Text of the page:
It’s just about Christmas, and most of us are looking forward to some quality family time around the tree, maybe at church, and possibly at the dinner table.
It sounds as if we’ll be enjoying one of those spiral-cut hams here at the Matile Manse on Christmas Day. No Christmas goose for this family, Uncle Scrooge. We tried doing goose for Christmas back in the 1970s and both times we were so sick with the respiratory flu we couldn’t get out of bed, much less participate in a family dinner. We decided Someone was trying to tell us something, so no more goose on the Matile table.
This is also the time of year we remember those Christmases past and the special treats we enjoyed so much. My Aunt Evelyn’s divinity, Grandma Holzhueter’s sugar and molasses cookies, and my mom’s apple and pumpkin pies were all integral parts of Christmas we looked forward to.
And, of course, there were the presents under the tree. I remember the toy service station I got one year, along with a car transporter truck, loaded with four pastel-colored plastic Hudsons. And, of course, the Christmas when I was seven and got my first Lionel train. Yes, I did get a Red Ryder lever-action carbine when I was 9 or so, and that great red and chrome Schwinn Corvette bike when I was 11 was a beauty. It also taught me, the day I got it, to NEVER do a panic stop with the front wheel caliper brakes while going down our steep gravel driveway.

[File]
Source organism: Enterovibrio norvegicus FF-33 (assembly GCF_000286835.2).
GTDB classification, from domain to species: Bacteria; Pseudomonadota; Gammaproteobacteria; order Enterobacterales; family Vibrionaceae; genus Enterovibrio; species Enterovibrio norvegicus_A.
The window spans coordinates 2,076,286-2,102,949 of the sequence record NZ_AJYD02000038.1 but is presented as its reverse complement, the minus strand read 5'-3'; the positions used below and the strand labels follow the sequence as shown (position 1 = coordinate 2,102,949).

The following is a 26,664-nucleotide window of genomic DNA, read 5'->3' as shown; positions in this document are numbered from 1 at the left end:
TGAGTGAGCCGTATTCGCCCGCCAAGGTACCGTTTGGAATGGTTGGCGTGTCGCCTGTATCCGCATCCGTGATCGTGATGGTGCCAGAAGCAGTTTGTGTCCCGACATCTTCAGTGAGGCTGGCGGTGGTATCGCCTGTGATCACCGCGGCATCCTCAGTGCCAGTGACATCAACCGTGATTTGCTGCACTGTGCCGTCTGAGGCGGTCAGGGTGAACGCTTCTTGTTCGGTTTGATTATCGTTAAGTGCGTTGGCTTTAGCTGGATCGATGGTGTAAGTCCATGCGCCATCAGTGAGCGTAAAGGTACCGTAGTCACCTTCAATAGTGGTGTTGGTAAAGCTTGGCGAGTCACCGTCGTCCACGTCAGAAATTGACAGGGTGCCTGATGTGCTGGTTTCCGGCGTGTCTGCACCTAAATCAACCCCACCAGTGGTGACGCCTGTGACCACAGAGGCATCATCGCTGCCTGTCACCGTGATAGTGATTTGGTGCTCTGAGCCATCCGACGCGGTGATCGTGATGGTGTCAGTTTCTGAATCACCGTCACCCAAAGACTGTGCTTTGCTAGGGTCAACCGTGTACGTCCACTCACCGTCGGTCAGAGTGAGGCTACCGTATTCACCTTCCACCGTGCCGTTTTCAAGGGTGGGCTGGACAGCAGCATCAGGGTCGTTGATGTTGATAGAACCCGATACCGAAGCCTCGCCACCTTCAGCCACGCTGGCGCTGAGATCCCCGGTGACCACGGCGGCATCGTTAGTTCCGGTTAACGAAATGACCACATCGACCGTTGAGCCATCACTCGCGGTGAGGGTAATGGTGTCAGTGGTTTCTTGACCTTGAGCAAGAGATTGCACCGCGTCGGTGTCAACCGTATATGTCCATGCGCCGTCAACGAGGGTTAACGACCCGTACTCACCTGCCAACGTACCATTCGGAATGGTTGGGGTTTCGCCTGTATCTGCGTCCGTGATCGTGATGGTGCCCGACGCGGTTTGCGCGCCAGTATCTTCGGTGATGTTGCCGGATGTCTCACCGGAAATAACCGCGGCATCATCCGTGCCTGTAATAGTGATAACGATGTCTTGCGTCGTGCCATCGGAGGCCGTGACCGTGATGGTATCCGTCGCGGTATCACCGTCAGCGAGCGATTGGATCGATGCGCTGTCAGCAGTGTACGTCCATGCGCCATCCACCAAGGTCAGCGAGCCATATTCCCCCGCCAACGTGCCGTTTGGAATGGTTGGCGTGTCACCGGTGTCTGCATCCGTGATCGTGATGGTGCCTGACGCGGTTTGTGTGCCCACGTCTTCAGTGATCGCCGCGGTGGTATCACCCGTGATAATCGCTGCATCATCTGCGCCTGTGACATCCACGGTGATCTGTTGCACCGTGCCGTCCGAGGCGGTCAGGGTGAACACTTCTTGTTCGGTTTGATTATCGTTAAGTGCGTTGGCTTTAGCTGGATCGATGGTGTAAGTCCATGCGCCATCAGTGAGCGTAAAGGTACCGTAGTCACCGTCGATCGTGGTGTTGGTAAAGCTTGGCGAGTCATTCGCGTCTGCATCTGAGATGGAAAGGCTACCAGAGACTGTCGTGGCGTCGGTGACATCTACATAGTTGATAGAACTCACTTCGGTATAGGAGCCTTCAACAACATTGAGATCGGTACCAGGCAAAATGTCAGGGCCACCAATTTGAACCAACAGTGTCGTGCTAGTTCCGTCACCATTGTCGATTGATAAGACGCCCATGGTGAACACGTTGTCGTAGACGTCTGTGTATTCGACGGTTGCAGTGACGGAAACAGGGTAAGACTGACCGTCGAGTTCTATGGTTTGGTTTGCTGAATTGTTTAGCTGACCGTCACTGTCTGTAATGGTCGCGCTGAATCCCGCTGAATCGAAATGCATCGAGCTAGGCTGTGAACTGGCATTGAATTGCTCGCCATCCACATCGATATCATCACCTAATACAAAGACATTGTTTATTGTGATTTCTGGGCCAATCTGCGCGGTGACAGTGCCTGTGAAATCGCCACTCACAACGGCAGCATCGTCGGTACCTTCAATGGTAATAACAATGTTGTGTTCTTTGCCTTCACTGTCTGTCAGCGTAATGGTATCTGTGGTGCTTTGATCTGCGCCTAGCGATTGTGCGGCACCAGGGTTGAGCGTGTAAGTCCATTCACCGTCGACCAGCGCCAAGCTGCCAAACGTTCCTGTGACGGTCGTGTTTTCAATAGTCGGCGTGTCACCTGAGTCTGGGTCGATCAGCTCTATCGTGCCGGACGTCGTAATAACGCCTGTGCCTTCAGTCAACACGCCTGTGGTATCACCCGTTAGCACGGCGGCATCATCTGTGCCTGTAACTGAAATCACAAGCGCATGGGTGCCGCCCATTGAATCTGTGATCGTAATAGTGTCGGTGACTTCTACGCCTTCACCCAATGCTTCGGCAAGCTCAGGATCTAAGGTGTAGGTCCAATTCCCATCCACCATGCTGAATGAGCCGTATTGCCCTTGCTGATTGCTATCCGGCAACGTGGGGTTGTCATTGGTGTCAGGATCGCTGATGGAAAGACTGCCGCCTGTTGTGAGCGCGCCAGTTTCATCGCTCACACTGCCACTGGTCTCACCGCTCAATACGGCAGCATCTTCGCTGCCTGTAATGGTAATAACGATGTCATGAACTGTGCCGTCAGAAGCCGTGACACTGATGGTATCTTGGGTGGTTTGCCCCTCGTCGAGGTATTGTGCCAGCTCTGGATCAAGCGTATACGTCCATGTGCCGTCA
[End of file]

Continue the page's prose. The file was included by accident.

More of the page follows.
As the holiday approaches, and with nothing better to do than recover from the persistent cold I’ve had for the past several days, I thought I’d just list a few of my current favorite things, along with some of my pet peeves as 2019 comes to a close. So, with very little further ado, here are a few of my…
When I take my shower every morning, I thank providence for my warming towel bar. The gadget is fixed to the wall in our first floor bath, and gently heats and dries our towels. There is NOTHING better than grabbing a warm towel after exiting the shower.
I’ve carried a pocketknife for decades, starting when I was in grade school. These days, students would probably be either jailed or sent for counseling if they turned up at school with a pocketknife but it was another time back in the ‘50s and ‘60s. To start with, I carried a farmer’s friend pocketknife just like my dad’s. Before he retired in 1964, he sold livestock feed for the Moorman Manufacturing Company of Quincy, IL. The company gave out premiums to farmers for buying their products, and one year around 1958 or so, the premium was a nice four-blade Case pocketknife. I carried that until I discovered Swiss Army Knives back some decades ago. My current Swiss Army version was a Christmas gift from my daughter about 15 years ago. One of my most useful gadgets, I use its knife blade, nail file, and folding scissors just about every day. Less frequently, I use the tiny built-in LED flashlight and retractable ballpoint pen. But its built-in 2gb thumb drive is something I frequently use to carry back-up files around. Clever people, those Swiss knife makers.